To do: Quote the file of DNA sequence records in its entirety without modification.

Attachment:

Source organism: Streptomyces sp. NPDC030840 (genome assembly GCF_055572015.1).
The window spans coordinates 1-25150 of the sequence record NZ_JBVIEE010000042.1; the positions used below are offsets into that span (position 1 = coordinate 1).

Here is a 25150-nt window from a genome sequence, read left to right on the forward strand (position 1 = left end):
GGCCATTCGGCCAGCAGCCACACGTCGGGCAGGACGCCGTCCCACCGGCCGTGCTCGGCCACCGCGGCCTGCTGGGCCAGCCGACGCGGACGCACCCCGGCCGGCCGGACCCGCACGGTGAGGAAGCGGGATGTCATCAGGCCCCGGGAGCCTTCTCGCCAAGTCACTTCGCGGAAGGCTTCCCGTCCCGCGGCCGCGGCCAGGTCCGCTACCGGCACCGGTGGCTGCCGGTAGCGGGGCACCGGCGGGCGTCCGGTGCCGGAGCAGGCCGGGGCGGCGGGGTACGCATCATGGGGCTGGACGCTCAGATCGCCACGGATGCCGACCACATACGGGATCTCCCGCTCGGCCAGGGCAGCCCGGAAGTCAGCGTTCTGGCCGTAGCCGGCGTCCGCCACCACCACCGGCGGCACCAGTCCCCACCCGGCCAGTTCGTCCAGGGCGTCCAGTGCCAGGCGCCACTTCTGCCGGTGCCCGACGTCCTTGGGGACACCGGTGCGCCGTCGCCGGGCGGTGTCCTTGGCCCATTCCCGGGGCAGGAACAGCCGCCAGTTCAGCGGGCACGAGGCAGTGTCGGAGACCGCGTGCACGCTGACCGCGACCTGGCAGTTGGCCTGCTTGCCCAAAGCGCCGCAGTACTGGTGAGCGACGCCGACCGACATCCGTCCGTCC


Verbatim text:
Source organism: Streptomyces sp. NPDC030840 (genome assembly GCF_055572015.1).
The window spans coordinates 1-25150 of the sequence record NZ_JBVIEE010000042.1; the positions used below are offsets into that span (position 1 = coordinate 1).

Here is a 25150-nt window from a genome sequence, read left to right on the forward strand (position 1 = left end):
GGCCATTCGGCCAGCAGCCACACGTCGGGCAGGACGCCGTCCCACCGGCCGTGCTCGGCCACCGCGGCCTGCTGGGCCAGCCGACGCGGACGCACCCCGGCCGGCCGGACCCGCACGGTGAGGAAGCGGGATGTCATCAGGCCCCGGGAGCCTTCTCGCCAAGTCACTTCGCGGAAGGCTTCCCGTCCCGCGGCCGCGGCCAGGTCCGCTACCGGCACCGGTGGCTGCCGGTAGCGGGGCACCGGCGGGCGTCCGGTGCCGGAGCAGGCCGGGGCGGCGGGGTACGCATCATGGGGCTGGACGCTCAGATCGCCACGGATGCCGACCACATACGGGATCTCCCGCTCGGCCAGGGCAGCCCGGAAGTCAGCGTTCTGGCCGTAGCCGGCGTCCGCCACCACCACCGGCGGCACCAGTCCCCACCCGGCCAGTTCGTCCAGGGCGTCCAGTGCCAGGCGCCACTTCTGCCGGTGCCCGACGTCCTTGGGGACACCGGTGCGCCGTCGCCGGGCGGTGTCCTTGGCCCATTCCCGGGGCAGGAACAGCCGCCAGTTCAGCGGGCACGAGGCAGTGTCGGAGACCGCGTGCACGCTGACCGCGACCTGGCAGTTGGCCTGCTTGCCCAAAGCGCCGCAGTACTGGTGAGCGACGCCGACCGACATCCGTCCGTCC